When is too much of a good thing too much? It is more a perception than reality, but the email fatigue is real.Email concept with laptop ang girl hands

The No. 1 reason people say they unsubscribe from email lists is, “I get too many emails in general,” says a survey by MarketingSherpa, titled the “Customer Satisfaction Research Study (Dec 2016).” That may not seem like a “you” problem since you may feel as if you have no control over the number of emails people receive in a day. Yet it is a real reason people unsubscribe from your emails. The No. 2 reason people unsubscribe is that the emails “are not relevant to me.” That you can control and fix.

What is of more concern is the No. 3 reason, “I receive too many emails from this company specifically.” So how many is too many? I’m not sure anyone has the exact answer. It is somewhere between 1 per week and 1 per month. Relevancy plays a large role and so do many other factors.

According to respondents to the survey, some of the other factors are that emails are “boring, repetitive and always trying to sell something.” A little over 10% believe that emails are too focused on company needs and “not enough on my needs.” Some also said that the emails look too cluttered and sloppy. They also said, “I get emails that don’t look good on my smartphone.”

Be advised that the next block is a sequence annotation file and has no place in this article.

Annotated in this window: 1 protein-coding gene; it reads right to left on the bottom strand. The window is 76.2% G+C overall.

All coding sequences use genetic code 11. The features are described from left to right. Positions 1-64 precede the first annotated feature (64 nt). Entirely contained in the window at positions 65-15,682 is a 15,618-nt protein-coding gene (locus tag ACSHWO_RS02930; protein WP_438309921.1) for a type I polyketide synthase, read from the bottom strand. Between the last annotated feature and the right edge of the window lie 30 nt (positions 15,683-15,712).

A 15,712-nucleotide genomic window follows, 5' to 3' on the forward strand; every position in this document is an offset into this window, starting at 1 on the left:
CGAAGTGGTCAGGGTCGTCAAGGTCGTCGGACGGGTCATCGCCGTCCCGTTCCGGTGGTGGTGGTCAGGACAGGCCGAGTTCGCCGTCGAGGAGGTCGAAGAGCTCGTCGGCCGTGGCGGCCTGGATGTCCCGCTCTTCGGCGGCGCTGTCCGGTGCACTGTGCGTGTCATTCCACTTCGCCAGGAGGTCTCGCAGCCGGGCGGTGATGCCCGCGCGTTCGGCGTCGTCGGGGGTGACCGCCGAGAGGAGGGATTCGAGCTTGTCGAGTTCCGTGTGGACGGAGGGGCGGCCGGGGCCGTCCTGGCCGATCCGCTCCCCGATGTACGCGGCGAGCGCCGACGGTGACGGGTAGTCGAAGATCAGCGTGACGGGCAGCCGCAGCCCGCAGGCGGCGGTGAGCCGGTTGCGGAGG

What can wake up your email campaigns? Try relevancy first, personalized messaging, better design and better targeting. The alarm is sounding.

Google is fighting bad ads. In a report ” How we fought bad ads, sites and scammers in 2016,” Google takes credit in a proof-of-performance white paper for keeping the internet open and safe. Stock Photo of Google Headquarters in Mountain View

“Ads play a key role in ensuring you have access to accurate, quality information online, but bad ads can ruin the online experience for everyone,” the report stated.

Here are the highlights:

  • Took down 1.7 billion ads that violated Google’s ad policies
  • Outlawed and disabled 5 million payday loan ads
  • Disabled 68 million ad for healthcare violations
  • Took down 80 million bad ads for deceiving, misleading and shocking users
  • Detected and disabled 23,000 self-clicking ads